Tuesday, January 28, 2014

Hike 2014.003 -- Legg Lake

Hiked Monday, January 27. Guess I'll be posting backwards for a while. This was my third hike of the year. It was an after-work thing, so I had little time before the sun set and I completely lost my light.

Most locals referred to this entire developed area as "Legg Lake" (or, if you're a kid, "Lake Lake"), but Legg Lake is actually only the southernmost of three small man-made lakes in the midst of the Whittier Narrows Recreation Area.

The Whittier Narrows itself is the relatively narrow passage between the Montebello Hills (to the west) and the Puente, Hacienda, or Whittier Hills (to the east). Both the Rio Hondo and the San Gabriel River must pass through this area. In pre-modern days, the rivers frequently switched beds, washing back and forth over the narrows. In more modern days, both rivers are nearly entirely encased in concrete. An exception is the short segment of the Rio Hondo that passes just north and south of the Pomona Freeway (CA-60), right near Legg Lake.

Despite the proximity, these lakes are not river impound-ments, nor even formal settling basins for this rare bit of water in an arid country. But the area is owned by the Army Corps of Engineers, and, were the twin rivers ever to really flood like in the days of old, this entire area would certainly be one of the places inundated with water.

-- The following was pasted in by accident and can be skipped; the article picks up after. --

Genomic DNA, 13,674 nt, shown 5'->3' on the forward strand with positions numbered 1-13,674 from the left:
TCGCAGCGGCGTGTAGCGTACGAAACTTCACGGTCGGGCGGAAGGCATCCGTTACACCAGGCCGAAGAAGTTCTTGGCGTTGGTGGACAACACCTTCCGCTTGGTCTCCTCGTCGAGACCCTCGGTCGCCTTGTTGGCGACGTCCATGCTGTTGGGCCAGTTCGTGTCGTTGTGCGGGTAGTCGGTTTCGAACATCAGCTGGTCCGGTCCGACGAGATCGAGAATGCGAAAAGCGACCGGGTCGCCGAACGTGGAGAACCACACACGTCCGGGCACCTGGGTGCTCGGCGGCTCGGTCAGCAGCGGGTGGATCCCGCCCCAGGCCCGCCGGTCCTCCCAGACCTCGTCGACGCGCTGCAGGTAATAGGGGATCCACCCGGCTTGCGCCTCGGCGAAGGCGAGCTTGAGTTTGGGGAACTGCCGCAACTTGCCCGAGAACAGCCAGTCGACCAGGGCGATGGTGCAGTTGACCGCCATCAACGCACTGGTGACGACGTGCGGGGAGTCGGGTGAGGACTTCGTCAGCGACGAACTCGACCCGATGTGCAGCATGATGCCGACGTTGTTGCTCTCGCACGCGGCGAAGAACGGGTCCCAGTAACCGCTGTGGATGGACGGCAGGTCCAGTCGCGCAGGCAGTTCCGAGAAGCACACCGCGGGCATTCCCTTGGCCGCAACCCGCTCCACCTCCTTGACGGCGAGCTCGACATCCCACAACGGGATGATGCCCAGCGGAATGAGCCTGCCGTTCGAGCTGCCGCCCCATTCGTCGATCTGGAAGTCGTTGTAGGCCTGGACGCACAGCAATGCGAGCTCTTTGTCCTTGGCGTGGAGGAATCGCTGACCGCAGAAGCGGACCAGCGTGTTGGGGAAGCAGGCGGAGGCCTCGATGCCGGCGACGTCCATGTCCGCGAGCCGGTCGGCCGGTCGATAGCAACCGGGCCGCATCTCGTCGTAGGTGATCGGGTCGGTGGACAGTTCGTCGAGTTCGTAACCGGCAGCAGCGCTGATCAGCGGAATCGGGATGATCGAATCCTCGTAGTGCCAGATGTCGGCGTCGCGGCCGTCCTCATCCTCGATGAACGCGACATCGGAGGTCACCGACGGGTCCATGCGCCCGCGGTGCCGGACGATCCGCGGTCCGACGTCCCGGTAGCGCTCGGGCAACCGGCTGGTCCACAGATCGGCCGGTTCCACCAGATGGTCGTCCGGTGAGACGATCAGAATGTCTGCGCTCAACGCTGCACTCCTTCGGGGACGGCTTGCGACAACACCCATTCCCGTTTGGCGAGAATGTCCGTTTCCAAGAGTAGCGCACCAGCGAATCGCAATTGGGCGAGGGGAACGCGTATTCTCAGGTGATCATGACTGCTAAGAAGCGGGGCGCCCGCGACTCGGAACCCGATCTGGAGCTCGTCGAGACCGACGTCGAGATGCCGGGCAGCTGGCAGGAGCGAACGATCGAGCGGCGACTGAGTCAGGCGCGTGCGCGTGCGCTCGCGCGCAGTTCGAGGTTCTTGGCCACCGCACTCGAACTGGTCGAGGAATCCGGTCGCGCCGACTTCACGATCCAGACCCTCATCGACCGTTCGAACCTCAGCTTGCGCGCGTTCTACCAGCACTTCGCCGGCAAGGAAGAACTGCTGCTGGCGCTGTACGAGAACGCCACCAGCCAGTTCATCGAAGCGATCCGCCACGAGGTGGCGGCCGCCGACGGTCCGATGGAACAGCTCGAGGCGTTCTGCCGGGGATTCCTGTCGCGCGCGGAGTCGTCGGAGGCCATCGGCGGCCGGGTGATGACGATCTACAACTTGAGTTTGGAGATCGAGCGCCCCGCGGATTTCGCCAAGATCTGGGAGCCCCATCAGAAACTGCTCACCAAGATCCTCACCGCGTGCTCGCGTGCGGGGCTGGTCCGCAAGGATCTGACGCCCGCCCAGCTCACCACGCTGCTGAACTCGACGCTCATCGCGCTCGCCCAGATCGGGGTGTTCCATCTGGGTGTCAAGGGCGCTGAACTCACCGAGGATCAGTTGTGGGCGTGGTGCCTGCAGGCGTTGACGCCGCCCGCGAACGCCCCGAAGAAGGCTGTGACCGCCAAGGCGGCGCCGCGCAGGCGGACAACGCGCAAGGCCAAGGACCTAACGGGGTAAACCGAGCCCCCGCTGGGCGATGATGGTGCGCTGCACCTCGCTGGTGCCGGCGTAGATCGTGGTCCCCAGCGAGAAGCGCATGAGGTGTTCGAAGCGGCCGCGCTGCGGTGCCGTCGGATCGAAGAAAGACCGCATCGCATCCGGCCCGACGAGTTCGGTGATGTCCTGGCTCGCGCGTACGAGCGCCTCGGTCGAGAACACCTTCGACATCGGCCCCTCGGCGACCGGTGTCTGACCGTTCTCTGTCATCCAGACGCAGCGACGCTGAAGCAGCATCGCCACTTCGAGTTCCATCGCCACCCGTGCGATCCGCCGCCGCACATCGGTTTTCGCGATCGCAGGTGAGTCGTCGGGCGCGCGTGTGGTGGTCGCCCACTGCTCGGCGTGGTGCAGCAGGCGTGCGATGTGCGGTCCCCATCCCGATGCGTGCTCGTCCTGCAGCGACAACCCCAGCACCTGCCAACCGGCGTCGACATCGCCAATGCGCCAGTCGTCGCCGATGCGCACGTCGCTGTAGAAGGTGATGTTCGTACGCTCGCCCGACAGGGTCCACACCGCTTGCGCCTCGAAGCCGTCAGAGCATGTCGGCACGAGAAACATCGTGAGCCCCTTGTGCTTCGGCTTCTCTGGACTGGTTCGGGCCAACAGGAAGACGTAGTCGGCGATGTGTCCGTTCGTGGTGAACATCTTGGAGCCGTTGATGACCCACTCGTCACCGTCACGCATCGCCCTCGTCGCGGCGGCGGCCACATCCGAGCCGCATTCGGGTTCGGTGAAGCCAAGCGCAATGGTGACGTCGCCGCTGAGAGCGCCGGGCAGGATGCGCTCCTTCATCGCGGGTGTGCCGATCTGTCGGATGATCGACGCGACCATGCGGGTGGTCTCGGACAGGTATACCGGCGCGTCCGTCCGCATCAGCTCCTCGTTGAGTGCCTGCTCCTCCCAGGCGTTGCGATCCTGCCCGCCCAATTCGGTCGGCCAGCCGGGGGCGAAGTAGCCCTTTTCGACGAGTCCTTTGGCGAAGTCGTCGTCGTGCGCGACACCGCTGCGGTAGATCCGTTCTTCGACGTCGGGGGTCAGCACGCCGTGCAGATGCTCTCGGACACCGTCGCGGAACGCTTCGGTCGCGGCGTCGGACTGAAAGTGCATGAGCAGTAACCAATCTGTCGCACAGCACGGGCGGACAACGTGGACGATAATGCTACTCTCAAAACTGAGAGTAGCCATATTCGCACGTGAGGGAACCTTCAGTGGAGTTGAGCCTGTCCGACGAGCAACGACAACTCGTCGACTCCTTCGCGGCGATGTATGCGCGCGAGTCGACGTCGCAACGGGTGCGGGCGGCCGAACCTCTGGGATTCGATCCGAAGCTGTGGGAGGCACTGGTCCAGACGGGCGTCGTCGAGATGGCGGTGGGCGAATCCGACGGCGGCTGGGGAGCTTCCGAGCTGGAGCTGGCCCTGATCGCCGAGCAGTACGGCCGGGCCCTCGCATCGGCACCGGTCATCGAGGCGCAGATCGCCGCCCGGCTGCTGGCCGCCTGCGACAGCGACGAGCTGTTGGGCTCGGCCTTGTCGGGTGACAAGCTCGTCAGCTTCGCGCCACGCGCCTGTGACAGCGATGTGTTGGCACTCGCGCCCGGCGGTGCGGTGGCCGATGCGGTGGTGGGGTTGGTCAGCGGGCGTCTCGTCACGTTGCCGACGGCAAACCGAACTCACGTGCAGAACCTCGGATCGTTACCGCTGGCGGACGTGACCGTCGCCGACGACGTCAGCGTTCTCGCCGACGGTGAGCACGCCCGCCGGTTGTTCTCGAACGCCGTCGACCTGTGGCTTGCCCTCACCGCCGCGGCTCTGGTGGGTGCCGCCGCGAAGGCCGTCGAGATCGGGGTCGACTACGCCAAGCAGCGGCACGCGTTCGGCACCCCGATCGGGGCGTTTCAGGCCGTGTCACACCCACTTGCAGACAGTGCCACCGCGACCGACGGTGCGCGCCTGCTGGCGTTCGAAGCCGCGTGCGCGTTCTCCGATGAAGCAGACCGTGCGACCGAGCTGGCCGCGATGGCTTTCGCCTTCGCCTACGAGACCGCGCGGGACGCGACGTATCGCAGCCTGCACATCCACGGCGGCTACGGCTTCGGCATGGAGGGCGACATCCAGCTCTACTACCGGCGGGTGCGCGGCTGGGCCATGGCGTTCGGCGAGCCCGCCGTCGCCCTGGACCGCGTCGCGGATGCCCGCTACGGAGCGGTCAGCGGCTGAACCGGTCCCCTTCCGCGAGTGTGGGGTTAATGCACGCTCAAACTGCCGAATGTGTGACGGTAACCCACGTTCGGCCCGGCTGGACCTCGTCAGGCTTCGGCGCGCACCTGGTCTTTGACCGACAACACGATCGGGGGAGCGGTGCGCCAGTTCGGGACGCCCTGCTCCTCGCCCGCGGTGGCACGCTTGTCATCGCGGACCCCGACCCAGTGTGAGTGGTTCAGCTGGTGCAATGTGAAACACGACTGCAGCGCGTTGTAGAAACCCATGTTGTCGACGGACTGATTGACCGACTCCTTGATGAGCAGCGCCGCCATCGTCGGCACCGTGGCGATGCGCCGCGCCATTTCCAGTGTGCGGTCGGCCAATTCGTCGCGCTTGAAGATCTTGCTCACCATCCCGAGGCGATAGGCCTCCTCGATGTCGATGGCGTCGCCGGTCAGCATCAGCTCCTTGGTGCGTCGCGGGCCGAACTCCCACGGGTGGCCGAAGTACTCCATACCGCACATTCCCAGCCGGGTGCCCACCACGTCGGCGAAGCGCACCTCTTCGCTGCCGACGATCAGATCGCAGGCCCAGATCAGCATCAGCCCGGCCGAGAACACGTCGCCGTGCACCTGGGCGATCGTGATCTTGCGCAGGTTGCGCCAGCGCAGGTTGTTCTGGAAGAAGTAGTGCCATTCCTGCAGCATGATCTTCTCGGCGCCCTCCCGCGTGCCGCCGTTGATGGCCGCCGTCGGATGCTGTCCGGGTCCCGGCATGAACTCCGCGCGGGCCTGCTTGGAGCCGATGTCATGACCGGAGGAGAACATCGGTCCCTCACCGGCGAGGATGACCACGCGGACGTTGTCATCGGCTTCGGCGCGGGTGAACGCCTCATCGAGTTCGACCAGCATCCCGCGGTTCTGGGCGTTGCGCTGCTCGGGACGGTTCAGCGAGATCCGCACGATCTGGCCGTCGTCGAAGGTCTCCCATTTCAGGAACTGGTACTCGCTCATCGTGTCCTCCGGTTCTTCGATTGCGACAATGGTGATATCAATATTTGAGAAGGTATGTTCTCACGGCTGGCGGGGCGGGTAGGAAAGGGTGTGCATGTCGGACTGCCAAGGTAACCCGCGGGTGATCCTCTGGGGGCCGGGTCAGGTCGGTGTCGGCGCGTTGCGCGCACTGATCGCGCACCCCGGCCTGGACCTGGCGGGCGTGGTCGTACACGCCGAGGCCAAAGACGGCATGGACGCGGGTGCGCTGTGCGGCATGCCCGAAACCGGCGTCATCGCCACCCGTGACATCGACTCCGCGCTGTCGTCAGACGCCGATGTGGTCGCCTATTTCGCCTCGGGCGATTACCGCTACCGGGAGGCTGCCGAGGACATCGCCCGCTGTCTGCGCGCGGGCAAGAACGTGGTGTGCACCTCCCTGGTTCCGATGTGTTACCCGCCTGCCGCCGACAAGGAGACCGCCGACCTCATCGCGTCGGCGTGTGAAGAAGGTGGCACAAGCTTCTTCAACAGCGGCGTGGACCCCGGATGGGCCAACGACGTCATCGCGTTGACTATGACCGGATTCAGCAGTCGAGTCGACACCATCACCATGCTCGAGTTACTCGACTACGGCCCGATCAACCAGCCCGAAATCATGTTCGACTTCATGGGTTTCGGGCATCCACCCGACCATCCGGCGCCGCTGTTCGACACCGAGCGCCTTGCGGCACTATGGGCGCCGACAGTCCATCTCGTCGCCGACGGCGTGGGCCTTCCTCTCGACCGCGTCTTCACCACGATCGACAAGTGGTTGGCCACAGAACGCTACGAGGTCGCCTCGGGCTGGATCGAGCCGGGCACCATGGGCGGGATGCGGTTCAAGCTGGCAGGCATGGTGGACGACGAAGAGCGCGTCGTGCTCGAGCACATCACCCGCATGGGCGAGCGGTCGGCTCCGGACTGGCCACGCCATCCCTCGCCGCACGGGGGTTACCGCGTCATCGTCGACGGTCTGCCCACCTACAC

But, until that happens, Legg Lake is just a really nice place to take a walk in the morning or evening. Numerous dirt, asphalt, or concrete trails crisscross the area and circumnavigate the collection of lakes. Within the lakes are numerous large islands that provide a safe haven for migrating and non-migratory waterfowl.

If I were an expert avian expert, I could tell you all the birds I saw. Instead, all I can say is that there were a lot. Definitely plenty of Canada geese, and numerous heron and egret. LOTS of ducks, geese and coots.

I walked and photographed for somewhat over an hour, so I'll call it a 3 mile walk Not sure what the actual distance around each of the lakes would be.

This is definitely no wilderness trip. The Pomona Freeway roars to the north. Rosemead Blvd (CA-19) hums to the west. Santa Anita Avenue is on your east. Durfee Road is to the south. The grass is manicured. But the islands and lakes do attract the aforementioned waterfowl, and they provide lots of free entertainment. :D

This area is also linked to other bicycle and hiking trails along the Rio Hondo and San Gabriel Rivers, so the possibilities are pretty endless if you wanted to extend your hike or ride. For me, with the darkness falling, three miles was all I had time for.

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